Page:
Conclusion: conflict Gothic
Conclusion: conflict Gothic
‘I is another.’1
‘… a new modus legendi: a method of reading cultures from the monsters they engender.’2
Jeffrey Jerome Cohen, Monster Culture: Reading Culture (1996)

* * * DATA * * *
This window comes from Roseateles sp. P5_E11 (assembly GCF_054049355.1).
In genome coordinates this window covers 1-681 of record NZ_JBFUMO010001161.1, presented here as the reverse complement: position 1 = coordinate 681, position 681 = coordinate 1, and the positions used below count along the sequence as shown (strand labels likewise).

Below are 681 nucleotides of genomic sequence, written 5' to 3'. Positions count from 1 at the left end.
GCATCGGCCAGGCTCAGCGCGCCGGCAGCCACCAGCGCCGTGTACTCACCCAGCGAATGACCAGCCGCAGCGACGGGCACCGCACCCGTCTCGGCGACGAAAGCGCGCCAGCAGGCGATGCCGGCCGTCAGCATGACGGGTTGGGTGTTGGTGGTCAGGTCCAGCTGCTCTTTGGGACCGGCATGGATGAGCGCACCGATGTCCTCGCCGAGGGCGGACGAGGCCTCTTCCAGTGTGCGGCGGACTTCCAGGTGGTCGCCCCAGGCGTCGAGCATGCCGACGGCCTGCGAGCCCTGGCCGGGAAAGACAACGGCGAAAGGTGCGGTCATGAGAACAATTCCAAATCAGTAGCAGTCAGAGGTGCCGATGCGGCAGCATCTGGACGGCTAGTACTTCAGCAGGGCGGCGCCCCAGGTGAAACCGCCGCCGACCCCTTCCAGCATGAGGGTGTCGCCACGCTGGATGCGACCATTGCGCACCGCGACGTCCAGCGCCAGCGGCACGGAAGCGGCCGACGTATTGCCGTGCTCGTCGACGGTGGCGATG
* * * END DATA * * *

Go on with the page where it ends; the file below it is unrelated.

Corporeality has been used by the Gothic to express horror of the Other, whether it be through the body of the Catholic, Caribbean slave, femme fatale, Jew or enemy soldier. The construct of the monster is a declaration of war on individuals, who are demonised for their marginality and whose bodies are overlaid with fear and danger. The title of the final chapter, ‘The Vampire of War’, echoes the phrase, ‘the fog of war’, alluding to the difficulty of decision-making in the midst of conflict.3 This expression goes back to Carl von Clausewitz, the Prussian military analyst, who declared in his monumental book, On War (1832): ‘War is the realm of uncertainty.’4 Within the Gothic realms of uncertainty, lack of clarity can extend to determining friend from foe or self from Other. As we have seen, this can manifest in the shifting metaphor of the vampire, applicable not only to the enemy but also to soldiers and their leaders, men and women on the home front, war veterans, those involved in the armament industry, regimental prostitutes and the forces of imperialism. During her keynote at a Gothic conference in Poland, Agnieszka Soltysik Monnet paraded a number of subgenres, including battlefield Gothic, which are contained (p.222) within the burgeoning genre of War Gothic.5 It is a banner under which the category of vampirism and war is readily mustered.